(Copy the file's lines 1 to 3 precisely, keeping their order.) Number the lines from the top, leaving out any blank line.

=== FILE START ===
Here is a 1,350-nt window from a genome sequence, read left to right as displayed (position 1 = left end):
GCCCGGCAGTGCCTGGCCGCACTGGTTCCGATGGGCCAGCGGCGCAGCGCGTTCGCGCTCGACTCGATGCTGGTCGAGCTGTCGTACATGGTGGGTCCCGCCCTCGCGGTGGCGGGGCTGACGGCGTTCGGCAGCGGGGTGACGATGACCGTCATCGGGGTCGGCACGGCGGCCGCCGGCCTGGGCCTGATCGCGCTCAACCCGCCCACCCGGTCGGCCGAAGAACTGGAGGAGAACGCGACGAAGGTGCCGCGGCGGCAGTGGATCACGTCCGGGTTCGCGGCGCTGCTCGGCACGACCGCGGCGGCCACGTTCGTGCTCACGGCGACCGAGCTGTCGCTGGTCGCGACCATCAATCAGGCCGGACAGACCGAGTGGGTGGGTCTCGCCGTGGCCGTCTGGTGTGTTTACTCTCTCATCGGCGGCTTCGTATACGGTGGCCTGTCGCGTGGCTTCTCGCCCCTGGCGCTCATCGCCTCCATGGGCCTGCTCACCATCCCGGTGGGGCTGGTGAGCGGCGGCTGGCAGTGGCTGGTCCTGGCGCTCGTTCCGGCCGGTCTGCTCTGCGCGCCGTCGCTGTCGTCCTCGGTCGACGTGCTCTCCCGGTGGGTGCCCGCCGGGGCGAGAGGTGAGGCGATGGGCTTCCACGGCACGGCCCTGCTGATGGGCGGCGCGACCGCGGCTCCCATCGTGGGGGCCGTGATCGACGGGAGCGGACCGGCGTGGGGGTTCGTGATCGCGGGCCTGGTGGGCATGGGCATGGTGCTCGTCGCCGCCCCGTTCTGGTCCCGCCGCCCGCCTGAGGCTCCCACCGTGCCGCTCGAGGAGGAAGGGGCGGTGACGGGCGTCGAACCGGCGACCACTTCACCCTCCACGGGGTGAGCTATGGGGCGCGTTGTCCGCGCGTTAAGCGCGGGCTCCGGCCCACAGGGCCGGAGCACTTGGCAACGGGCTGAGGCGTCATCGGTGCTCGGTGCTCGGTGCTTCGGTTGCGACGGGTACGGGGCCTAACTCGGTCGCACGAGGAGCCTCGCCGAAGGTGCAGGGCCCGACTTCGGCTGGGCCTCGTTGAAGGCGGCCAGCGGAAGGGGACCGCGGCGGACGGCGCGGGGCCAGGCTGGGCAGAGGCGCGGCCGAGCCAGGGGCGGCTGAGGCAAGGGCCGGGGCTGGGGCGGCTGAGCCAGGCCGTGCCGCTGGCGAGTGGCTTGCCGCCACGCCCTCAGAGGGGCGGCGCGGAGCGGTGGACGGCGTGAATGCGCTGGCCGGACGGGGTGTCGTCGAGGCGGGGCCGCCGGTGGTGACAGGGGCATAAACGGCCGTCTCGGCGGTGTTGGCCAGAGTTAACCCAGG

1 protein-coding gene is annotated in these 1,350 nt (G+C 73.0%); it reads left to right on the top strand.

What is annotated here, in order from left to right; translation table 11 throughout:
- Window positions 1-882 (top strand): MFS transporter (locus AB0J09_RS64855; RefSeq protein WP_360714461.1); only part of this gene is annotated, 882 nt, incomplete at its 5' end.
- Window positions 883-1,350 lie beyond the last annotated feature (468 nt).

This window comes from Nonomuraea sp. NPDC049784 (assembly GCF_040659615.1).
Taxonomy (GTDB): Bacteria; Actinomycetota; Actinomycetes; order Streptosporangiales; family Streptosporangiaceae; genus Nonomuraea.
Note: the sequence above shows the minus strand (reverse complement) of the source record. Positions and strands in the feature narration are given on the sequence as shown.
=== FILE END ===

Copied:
Here is a 1,350-nt window from a genome sequence, read left to right as displayed (position 1 = left end):
GCCCGGCAGTGCCTGGCCGCACTGGTTCCGATGGGCCAGCGGCGCAGCGCGTTCGCGCTCGACTCGATGCTGGTCGAGCTGTCGTACATGGTGGGTCCCGCCCTCGCGGTGGCGGGGCTGACGGCGTTCGGCAGCGGGGTGACGATGACCGTCATCGGGGTCGGCACGGCGGCCGCCGGCCTGGGCCTGATCGCGCTCAACCCGCCCACCCGGTCGGCCGAAGAACTGGAGGAGAACGCGACGAAGGTGCCGCGGCGGCAGTGGATCACGTCCGGGTTCGCGGCGCTGCTCGGCACGACCGCGGCGGCCACGTTCGTGCTCACGGCGACCGAGCTGTCGCTGGTCGCGACCATCAATCAGGCCGGACAGACCGAGTGGGTGGGTCTCGCCGTGGCCGTCTGGTGTGTTTACTCTCTCATCGGCGGCTTCGTATACGGTGGCCTGTCGCGTGGCTTCTCGCCCCTGGCGCTCATCGCCTCCATGGGCCTGCTCACCATCCCGGTGGGGCTGGTGAGCGGCGGCTGGCAGTGGCTGGTCCTGGCGCTCGTTCCGGCCGGTCTGCTCTGCGCGCCGTCGCTGTCGTCCTCGGTCGACGTGCTCTCCCGGTGGGTGCCCGCCGGGGCGAGAGGTGAGGCGATGGGCTTCCACGGCACGGCCCTGCTGATGGGCGGCGCGACCGCGGCTCCCATCGTGGGGGCCGTGATCGACGGGAGCGGACCGGCGTGGGGGTTCGTGATCGCGGGCCTGGTGGGCATGGGCATGGTGCTCGTCGCCGCCCCGTTCTGGTCCCGCCGCCCGCCTGAGGCTCCCACCGTGCCGCTCGAGGAGGAAGGGGCGGTGACGGGCGTCGAACCGGCGACCACTTCACCCTCCACGGGGTGAGCTATGGGGCGCGTTGTCCGCGCGTTAAGCGCGGGCTCCGGCCCACAGGGCCGGAGCACTTGGCAACGGGCTGAGGCGTCATCGGTGCTCGGTGCTCGGTGCTTCGGTTGCGACGGGTACGGGGCCTAACTCGGTCGCACGAGGAGCCTCGCCGAAGGTGCAGGGCCCGACTTCGGCTGGGCCTCGTTGAAGGCGGCCAGCGGAAGGGGACCGCGGCGGACGGCGCGGGGCCAGGCTGGGCAGAGGCGCGGCCGAGCCAGGGGCGGCTGAGGCAAGGGCCGGGGCTGGGGCGGCTGAGCCAGGCCGTGCCGCTGGCGAGTGGCTTGCCGCCACGCCCTCAGAGGGGCGGCGCGGAGCGGTGGACGGCGTGAATGCGCTGGCCGGACGGGGTGTCGTCGAGGCGGGGCCGCCGGTGGTGACAGGGGCATAAACGGCCGTCTCGGCGGTGTTGGCCAGAGTTAACCCAGG

1 protein-coding gene is annotated in these 1,350 nt (G+C 73.0%); it reads left to right on the top strand.